This book was developed in the framework of WebDataNet’s Task Force 19. WebDataNet, was created in 2009 by a group of researchers focusing on the discussion on data collection methods. Supported by the European Union programme for the Coordination of Science and Technology, WebDataNet has become a unique, multidisciplinary network that has brought together leading web-based data collection experts from several institutions, disciplines, and relevant backgrounds from more than 35 different countries.
Several studies have measured a gamification effect in the surveys among adults. However, no experiments have been published with a focus on younger respondents. In this article, data quality between three conditions is compared among children and adolescents 7–15 years old as follows: (1) a text-only survey, (2) a visual survey with an attractive design and images, and (3) a gamified sur- vey. To test a gamification effect, an experiment using a volunteer online access panel in Russia was conducted among 1,050 children. The gamified survey produced completion time more than a third longer than the text-only survey. A higher overall item nonresponse rate was found in both the gami- fied and visual surveys. However, this was mainly due to the Flash-based questions in these condi- tions. Fewer respondents straight-lined and used middle responses in the gamified and visual surveys. It was also less burdensome to complete the gamified survey. Children requested help to answer survey questions less often. They found it more enjoyable and easier. Moreover, the sub- jective evaluation of the completion time was not different from the two other conditions. Overall,
Several studies have measured a gamification effect in the surveys among adults. However, no experiments have been published with a focus on younger respondents. In this article, data quality between three conditions is compared among children and adolescents 7–15 years old as follows: (1) a text-only survey, (2) a visual survey with an attractive design and images, and (3) a gamified survey. To test a gamification effect, an experiment using a volunteer online access panel in Russia was conducted among 1,050 children. The gamified survey produced completion time more than a third longer than the text-only survey. A higher overall item nonresponse rate was found in both the gamified and visual surveys. However, this was mainly due to the Flash-based questions in these conditions. Fewer respondents straight-lined and used middle responses in the gamified and visual surveys. It was also less burdensome to complete the gamified survey. Children requested help to answer survey questions less often. They found it more enjoyable and easier. Moreover, the subjective evaluation of the completion time was not different from the two other conditions. Overall, we suggest that a gamification effect in web surveys among children should be explored further.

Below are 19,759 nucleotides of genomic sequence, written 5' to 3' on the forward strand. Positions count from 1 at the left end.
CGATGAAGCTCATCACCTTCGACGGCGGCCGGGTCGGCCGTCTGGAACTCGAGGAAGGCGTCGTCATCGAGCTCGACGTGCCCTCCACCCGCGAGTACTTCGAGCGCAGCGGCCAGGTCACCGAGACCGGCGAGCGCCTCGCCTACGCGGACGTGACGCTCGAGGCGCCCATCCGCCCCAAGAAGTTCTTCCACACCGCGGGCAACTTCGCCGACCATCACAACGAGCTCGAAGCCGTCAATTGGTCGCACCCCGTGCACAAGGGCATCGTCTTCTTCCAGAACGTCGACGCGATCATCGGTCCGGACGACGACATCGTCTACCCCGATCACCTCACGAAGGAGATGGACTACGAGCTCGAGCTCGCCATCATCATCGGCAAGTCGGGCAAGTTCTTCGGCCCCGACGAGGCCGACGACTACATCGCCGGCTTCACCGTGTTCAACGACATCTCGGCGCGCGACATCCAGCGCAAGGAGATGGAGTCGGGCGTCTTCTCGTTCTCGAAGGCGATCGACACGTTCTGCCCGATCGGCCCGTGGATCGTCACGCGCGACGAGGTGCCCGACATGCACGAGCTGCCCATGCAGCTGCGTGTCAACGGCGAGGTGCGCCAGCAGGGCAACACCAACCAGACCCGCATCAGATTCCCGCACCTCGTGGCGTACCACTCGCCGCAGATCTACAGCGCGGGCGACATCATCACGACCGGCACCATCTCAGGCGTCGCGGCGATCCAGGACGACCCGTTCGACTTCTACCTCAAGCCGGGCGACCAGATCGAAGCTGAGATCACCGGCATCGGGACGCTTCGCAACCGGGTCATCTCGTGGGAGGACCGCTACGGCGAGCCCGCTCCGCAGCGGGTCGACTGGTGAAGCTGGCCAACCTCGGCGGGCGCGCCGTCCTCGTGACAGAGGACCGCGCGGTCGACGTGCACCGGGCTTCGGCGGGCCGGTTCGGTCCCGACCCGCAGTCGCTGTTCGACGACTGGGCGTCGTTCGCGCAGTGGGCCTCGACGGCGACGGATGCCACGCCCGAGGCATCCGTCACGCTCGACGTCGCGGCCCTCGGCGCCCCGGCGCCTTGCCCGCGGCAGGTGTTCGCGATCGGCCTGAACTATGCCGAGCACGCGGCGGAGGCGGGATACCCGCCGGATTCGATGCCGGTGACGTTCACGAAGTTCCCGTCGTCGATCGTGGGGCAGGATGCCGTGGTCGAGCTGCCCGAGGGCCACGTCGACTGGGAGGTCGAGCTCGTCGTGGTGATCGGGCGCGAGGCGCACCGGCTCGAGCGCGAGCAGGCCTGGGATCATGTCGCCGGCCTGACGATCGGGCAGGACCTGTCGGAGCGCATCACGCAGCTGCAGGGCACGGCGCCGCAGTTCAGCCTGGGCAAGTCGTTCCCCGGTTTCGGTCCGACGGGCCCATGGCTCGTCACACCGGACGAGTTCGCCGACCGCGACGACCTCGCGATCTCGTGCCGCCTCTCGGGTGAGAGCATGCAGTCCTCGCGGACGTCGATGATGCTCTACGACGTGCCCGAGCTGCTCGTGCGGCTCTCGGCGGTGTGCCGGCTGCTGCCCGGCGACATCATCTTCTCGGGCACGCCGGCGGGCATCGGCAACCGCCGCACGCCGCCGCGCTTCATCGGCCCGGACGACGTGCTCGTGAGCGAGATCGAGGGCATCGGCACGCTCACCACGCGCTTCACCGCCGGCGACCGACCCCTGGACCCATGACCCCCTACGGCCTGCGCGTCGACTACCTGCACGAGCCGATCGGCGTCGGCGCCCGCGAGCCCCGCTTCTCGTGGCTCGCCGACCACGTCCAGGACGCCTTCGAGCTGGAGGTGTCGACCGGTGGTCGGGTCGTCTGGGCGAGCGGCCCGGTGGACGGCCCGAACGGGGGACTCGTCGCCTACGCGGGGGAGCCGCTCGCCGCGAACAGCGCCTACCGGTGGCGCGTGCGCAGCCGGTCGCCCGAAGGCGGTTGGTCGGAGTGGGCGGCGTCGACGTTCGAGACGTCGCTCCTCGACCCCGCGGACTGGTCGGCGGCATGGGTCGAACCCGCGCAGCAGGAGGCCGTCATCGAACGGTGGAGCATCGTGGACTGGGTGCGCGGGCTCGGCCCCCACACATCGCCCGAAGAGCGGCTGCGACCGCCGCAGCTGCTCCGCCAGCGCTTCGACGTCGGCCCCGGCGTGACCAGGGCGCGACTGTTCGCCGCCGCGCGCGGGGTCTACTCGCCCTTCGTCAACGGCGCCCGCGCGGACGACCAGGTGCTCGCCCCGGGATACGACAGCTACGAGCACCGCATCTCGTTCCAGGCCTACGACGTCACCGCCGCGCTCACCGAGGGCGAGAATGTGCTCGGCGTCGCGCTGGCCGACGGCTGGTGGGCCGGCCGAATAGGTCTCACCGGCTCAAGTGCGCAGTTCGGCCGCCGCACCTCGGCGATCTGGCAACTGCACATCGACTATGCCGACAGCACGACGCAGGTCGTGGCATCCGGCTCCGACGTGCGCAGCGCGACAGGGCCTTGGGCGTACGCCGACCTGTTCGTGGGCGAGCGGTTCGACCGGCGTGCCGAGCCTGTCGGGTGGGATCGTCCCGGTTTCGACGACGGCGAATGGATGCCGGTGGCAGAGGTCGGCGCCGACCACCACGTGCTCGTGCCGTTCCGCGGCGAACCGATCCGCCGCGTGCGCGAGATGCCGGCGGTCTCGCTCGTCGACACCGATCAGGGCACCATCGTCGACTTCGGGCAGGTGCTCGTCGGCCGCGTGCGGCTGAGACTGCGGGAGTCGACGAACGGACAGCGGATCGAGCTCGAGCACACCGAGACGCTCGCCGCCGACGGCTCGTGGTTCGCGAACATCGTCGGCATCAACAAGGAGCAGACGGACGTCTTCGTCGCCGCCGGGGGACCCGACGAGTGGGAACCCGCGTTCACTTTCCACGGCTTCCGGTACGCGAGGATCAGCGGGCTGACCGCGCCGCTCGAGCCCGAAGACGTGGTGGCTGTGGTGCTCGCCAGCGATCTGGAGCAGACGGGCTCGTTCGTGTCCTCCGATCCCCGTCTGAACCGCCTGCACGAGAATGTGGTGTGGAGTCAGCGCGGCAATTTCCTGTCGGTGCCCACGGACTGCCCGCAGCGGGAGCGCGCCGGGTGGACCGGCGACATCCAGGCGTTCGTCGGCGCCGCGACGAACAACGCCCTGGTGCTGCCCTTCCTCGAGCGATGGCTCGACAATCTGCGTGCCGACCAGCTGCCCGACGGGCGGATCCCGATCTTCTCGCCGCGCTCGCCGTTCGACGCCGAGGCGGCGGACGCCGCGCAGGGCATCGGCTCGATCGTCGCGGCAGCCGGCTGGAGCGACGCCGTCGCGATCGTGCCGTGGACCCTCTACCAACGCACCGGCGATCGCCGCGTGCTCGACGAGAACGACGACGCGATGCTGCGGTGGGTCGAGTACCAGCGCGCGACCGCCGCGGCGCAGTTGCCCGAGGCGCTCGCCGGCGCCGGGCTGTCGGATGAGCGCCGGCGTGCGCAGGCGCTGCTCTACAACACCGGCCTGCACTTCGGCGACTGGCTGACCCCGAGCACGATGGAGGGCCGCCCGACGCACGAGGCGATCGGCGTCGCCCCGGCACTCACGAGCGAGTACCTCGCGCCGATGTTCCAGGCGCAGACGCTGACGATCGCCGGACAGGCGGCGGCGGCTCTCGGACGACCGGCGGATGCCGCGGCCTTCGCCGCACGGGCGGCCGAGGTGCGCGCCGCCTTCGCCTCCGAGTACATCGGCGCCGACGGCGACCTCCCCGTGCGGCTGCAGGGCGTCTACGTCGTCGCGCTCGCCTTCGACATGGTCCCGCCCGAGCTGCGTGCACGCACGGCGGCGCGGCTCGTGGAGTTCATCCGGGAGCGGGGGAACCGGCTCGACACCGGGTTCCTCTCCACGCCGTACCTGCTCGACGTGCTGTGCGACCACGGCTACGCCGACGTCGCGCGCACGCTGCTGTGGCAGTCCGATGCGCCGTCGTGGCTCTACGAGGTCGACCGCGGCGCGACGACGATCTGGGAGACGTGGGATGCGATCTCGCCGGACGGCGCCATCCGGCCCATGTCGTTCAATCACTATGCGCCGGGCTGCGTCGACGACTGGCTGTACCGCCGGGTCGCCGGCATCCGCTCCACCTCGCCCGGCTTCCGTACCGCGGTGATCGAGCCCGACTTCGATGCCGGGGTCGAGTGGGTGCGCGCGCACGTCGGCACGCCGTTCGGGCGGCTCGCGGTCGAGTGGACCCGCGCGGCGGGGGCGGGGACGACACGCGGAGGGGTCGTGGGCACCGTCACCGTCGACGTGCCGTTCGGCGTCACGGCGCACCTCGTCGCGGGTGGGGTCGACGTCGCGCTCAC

In this paper, we conduct a meta-analysis of breakoff rates in mobile web surveys. We test if an optimization of web surveys for mobile devices, invitation mode (SMS vs. e-mail), survey length, expected duration in the invitation, survey design (scrolling vs. paging), prerecruitment, number of reminders, design complexity (grids, drop-down questions, sliders, images, progress indicator), incentives, an opportunity to skip survey questions, and an opportunity to select the preferred mode (PC or mobile web) have an effect on breakoffs. The meta-analysis is based on 14 studies (39 independent samples) conducted using online panels – probability-based and non-probability-based. We found that mobile optimized surveys, email invitations, shorter surveys, using a prerecruitment, more reminders, a less complex design, and an opportunity to choose the preferred survey mode decrease breakoff rates in mobile web surveys. No effect of a scrolling design, incentives, indicating expected duration in the invitation, and an opportunity to skip survey questions were found.
Several approaches to the concept of fatherhood present in Western sociological tradition are analyzed and compared: biological determinism, social constructivism and biosocial theory. The problematics of fatherhood and men’s parental practices is marginalized in modern Russian social research devoted to family and this fact makes the traditional inequality in family relations, when the father’s role is considered secondary compared to that of mother, even stronger. However, in Western critical men’s studies several stages can be outlined: the development of “sex roles” paradigm (biological determinism), the emergence of the hegemonic masculinity concept, inter-disciplinary stage (biosocial theory). According to the approach of biological determinism, the role of a father is that of the patriarch, he continues the family line and serves as a model for his ascendants. Social constructivism looks into man’s functions in the family from the point of view of masculine pressure and establishing hegemony over a woman and children. Biosocial theory aims to unite the biological determinacy of fatherhood with social, cultural and personal context. It is shown that these approaches are directly connected with the level of the society development, marriage and family perceptions, the level of egality of gender order.